On The Scene// TV vs 3-D: Watching 'The Day of the Doctor'



The previous evening had been a quiet one. Not in any bad way, merely from the point of observation. The streets outside were quiet, with only the traffic sighing past a very rare human being. (or Zygon) Last minute shopping was being bought and feet and engines were pattering their way home or to the cinema to catch the world premiere of The Day of the Doctor in over 90 countries in a record breaking simulcast. This writer was in the camp of the former. With the obligatory snacks prepared it was time to sit down and see if the rumours and predictions of the past few months have been in any way true…


If you were watching at home you got a big shock when the original titles and theme began at exactly 7:50 pm. A perfect intro to such a special you can’t argue with its instant effect of putting you right in the mood for celebration. As we see Clara with a new job at Coal Hill School receiving a message from ‘her doctor’ the ride, (on a motorbike, naturally), is only just beginning. Indeed, when the Tardis gets picked up by Kate Stewart by Helicopter with its residents still inside and clinging on for dear life, the most filmic element of the whole thing begins. It’s hard not to love those aerial shots of the Thames with the Tardis in the foreground and makes for one of the most iconic introductions to the series thus far. Fan or not, you can’t fail to have been impressed.

As the special continues, with references to the series past and present aplenty you can’t deny that a bit of back story knowledge is needed but it flows so well even the casual viewer will get swept along with the action happily. The return of Tenth Doctor David Tennant and the introduction of The War Doctor as portrayed so well by John Hurt plus our soon to depart Eleventh Matt Smith is a trio that works well together. Poor Clara gets not a lot to do really but in a Time War based story such as this that is perfectly understandable, with even the Zygons forgotten about by the time the films stunning conclusion comes.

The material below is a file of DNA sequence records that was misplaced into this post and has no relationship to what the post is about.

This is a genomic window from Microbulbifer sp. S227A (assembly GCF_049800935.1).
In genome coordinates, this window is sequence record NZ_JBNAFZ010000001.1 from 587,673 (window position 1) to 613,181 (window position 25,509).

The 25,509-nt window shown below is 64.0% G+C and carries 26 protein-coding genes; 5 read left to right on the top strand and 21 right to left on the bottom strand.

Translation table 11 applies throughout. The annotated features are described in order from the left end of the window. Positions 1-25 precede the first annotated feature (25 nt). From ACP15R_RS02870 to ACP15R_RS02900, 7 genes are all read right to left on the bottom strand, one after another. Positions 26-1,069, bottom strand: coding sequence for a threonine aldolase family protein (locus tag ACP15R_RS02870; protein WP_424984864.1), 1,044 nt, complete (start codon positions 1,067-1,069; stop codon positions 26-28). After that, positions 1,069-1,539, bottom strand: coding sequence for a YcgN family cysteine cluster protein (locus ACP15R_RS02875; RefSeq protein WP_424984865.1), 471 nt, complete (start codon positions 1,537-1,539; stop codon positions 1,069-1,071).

The cameos from Tom Baker and (an uncredited) Peter Capaldi are worth the watch alone with the final scenes reset of the series mythology making for much thought on the direction future seasons will go. But on first watch it was all rather a lot so a second viewing was in order.


Our second viewing was at a packed screening in our local cinema, full of people wearing paper masks of previous Doctors and monsters and a lot of stripy scarves. Were we here for the premier many more would have been present but for an encore showing it was a very full room.

The atmosphere was tangible despite the level of knowledge already out there and when the lights went down we got a surprise or three. First up, a warning from Strax to puny humans about ‘unruly cinema practises’ and then a warning from Doctor’s Eleven and Ten about Zygons in the building. Then came that Delia Derbyshire theme and we were in for a treat; 3-D has its detractors precisely for being used inappropriately or as a gimmick but that is not the case for this presentation of Day of the Doctor.

What looked excellent on the television screen looked superb on the big screen with the Time War sequence particularly benefitting from the 3-D treatment. The second view was most definitely the definitive one for this reviewer.  And Tom Baker, with his wide eyes and instantly recognisable voice is still surprising and very much a highlight.


A rewatch of the biopic An Adventure in Space and Time also proves without a doubt that it’s a gem. But with so much coverage there had to be some failures somewhere and the BBC3 After party was, despite so much promise and some great interviews, somewhat lacking. But the positives of the whole week of programming include the remastered print of An Unearthly Child, The Science of Doctor Who and the absolute highlights An Adventure in Space and Time and The Day of the Doctor. A good birthday indeed by anyone’s standard!

Words by Sebastian Gahan.

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